After defining
the proposed estimator of
$\gamma $ is
Remark 2. The estimator defined in (12), based on a Lorenz curve computed on upper order statistics (defined by k), puts into practice the results of Lemma 1 and Lemma 2. Below we will discuss conditions under which (12) provides a consistent estimator of γ for the class of distributions satisfying (1). Guidance in the choice of k will be also discussed. Letting
${\mathbb{I}}_{\left(A\right)}$ denote the indicator function of the event
A the above estimators are based on the non-parametric estimators
Under the Glivenko-Cantelli theorem it holds that
${F}_{n}\left(x\right)\to F\left(x\right)$ almost surely and uniformly in
$0<x<\infty $; under the assumption that
$E\left(X\right)<\infty $, it holds that
${Q}_{n}\left(x\right)\to Q\left(x\right)$ almost surely and uniformly in
$0<x<\infty $ (Goldie [
21]).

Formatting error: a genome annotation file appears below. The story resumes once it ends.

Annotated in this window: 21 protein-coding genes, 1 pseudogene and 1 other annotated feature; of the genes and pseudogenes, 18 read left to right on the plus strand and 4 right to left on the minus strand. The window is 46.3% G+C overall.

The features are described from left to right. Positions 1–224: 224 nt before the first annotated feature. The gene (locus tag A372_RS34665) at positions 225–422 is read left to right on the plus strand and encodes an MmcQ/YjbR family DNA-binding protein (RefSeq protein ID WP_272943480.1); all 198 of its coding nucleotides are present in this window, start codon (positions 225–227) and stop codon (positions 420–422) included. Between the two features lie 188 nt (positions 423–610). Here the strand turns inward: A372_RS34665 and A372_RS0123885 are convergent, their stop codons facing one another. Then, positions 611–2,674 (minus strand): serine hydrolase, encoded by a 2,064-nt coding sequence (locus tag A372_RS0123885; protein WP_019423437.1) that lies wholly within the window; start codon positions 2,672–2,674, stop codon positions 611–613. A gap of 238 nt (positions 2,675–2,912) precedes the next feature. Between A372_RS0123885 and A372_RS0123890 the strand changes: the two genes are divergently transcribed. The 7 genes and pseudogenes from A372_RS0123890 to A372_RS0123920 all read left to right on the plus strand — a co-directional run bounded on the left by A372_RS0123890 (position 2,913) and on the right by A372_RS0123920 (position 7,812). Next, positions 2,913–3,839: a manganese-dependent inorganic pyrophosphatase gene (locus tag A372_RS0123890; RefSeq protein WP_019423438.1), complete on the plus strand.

${F}_{n}$ and
${Q}_{n}$ are both step functions with jumps at
${X}_{\left(1\right)},\cdots ,{X}_{\left(n\right)}$. The jumps of
${F}_{n}$ are of size
$1/n$ while the jumps of
${Q}_{n}$ are of size
${X}_{\left(i\right)}/T$ where
$T={\sum}_{i=1}^{n}{X}_{\left(i\right)}$.
Letting
${F}_{n}^{-1}\left(p\right)=inf\{x:{F}_{n}\left(x\right)\ge p\}$, we note that since
${F}_{n}^{-1}\left(\right)open="("\; close=")">\frac{n-k}{n}$ and that
${F}_{n}^{-1}\left(\right)open="("\; close=")">{F}_{n}\left({X}_{(n-k)}\right)+p{\overline{F}}_{n}\left({X}_{(n-k)}\right)$ for
$i/k\le p<(i+1)/k$ we have the representation
Exploiting the above representation and the results of Goldie [